Connect with us

Americas

Mexico in the Trump Era: Trying to Deal with and Overcome Social Dominance

Published

on

My work with Social Dominance Theory focuses on explaining the most obvious legitimizing myths in maintaining a negative atmosphere between America and Mexico. When it comes to this tension-filled relationnship, there are two varieties of legitimizing myths: hierarchy-enhancing legitimizing myths, which promote greater degrees of social inequality, and hierarchy-attenuating legitimizing myths, which promote greater social equality. Depending on the issue or commodity involved, Mexico is faced with both types of challenges when it comes to SDO conflicts with America. (Pratto, Felicia, James Sidanius, Lisa M. Stallworth, and Bertram F. Malle. 1994. Social dominance orientation: A personality variable predicting social and political attitudes. Journal of Personality and Social Psychology 67, no. 4: 741-763.)

Ideologies that promote or maintain group inequality are the tools that legitimize discrimination. To work smoothly, these ideologies must be widely accepted within a society, appearing as self-apparent truths. Hence, we call them hierarchy-legitimizing myths. (Social Dominance Orientation: A Personality Variable Predicting Social and Political Attitudes Felicia Pratto, Jim Sidanius, Lisa M. Stallworth, and Bertram F. Malle, 1994, 741)There is substantial evidence that social dominance orientation (SDO) has several consistent attributes: (a) it can be measured reliably, (b) it is stable over time, (c) it is higher among men than among women, (d) it is higher among those who support hierarchy-enhancing ideologies and is lower among those who support hierarchy-attenuating ideologies, (e) it is higher among those who support hierarchy-enhancing policies and lower among those who support hierarchy-attenuating policies, (f) it is higher among those who choose hierarchy-enhancing social roles and lower among those who choose hierarchy-attenuating social roles, and (g) it serves to orient new social and political attitudes. (Pratto, Felicia, James Sidanius, Lisa M. Stallworth, and Bertram F. Malle,1994. Social dominance orientation: A personality variable predicting social and political attitudes. Journal of Personality and Social Psychology 67, no. 4: 741-763)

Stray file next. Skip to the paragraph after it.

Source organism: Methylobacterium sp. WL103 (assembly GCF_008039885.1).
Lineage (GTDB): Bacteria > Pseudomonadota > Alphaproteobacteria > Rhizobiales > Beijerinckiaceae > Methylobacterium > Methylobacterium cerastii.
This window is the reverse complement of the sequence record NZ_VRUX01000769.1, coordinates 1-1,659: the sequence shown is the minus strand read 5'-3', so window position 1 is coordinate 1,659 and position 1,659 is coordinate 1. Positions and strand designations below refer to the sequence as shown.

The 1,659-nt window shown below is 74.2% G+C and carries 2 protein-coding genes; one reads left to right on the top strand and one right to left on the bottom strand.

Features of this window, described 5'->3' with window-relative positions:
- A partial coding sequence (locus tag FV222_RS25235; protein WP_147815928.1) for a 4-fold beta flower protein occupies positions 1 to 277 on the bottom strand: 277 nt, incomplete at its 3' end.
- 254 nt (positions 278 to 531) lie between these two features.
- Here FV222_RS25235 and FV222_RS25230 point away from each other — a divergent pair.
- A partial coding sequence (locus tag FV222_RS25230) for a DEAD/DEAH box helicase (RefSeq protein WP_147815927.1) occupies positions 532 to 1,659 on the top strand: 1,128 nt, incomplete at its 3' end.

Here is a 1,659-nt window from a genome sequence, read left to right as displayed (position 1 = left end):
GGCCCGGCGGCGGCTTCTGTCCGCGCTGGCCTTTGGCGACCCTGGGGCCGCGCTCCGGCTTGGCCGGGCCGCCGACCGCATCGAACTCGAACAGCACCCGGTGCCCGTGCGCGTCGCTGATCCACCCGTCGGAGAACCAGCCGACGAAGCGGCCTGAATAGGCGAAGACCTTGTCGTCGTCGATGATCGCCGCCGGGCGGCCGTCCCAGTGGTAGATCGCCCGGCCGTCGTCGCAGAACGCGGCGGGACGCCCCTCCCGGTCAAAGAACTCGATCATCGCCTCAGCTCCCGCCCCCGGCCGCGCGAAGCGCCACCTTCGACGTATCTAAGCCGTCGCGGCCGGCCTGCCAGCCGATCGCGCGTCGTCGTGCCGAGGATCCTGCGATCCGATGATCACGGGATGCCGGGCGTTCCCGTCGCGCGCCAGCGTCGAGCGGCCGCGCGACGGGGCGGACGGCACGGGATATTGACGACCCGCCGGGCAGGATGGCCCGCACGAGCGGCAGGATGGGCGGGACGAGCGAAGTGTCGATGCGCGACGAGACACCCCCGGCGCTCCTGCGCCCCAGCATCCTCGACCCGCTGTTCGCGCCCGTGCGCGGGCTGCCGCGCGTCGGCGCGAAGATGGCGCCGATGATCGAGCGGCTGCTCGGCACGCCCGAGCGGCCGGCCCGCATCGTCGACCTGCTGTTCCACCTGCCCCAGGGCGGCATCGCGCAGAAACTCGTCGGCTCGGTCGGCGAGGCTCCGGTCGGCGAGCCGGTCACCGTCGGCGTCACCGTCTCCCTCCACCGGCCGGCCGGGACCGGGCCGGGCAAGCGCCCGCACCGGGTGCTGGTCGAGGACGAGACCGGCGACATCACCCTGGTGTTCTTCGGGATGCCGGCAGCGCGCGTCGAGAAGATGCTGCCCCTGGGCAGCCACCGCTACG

In general, America stakes great pride in its reputation for steadiness, reliability, commitment to a positive-sum global order in which all countries that play by the rules can prosper, soft power, identification with the advancement of democratic values, and an image as a dependable ally and country committed to solving the world’s toughest problems.In the past two years, however, the U.S. policy towards Mexico has changed from this course and is now leaning toward support of hierarchy-enhancing legitimizing myths. This contributes to normalizing group-based inequality, which helps to destabilize partnerships. A particularly ugly hierarchy-enhancing legitimizing myth was the campaign rhetoric uttered by now President Donald Trump, who labeled certain Mexicans as rapists, criminals, and “bad hombres.” This rhetoric still degrades and negatively impacts the latest immigration debates in the United States.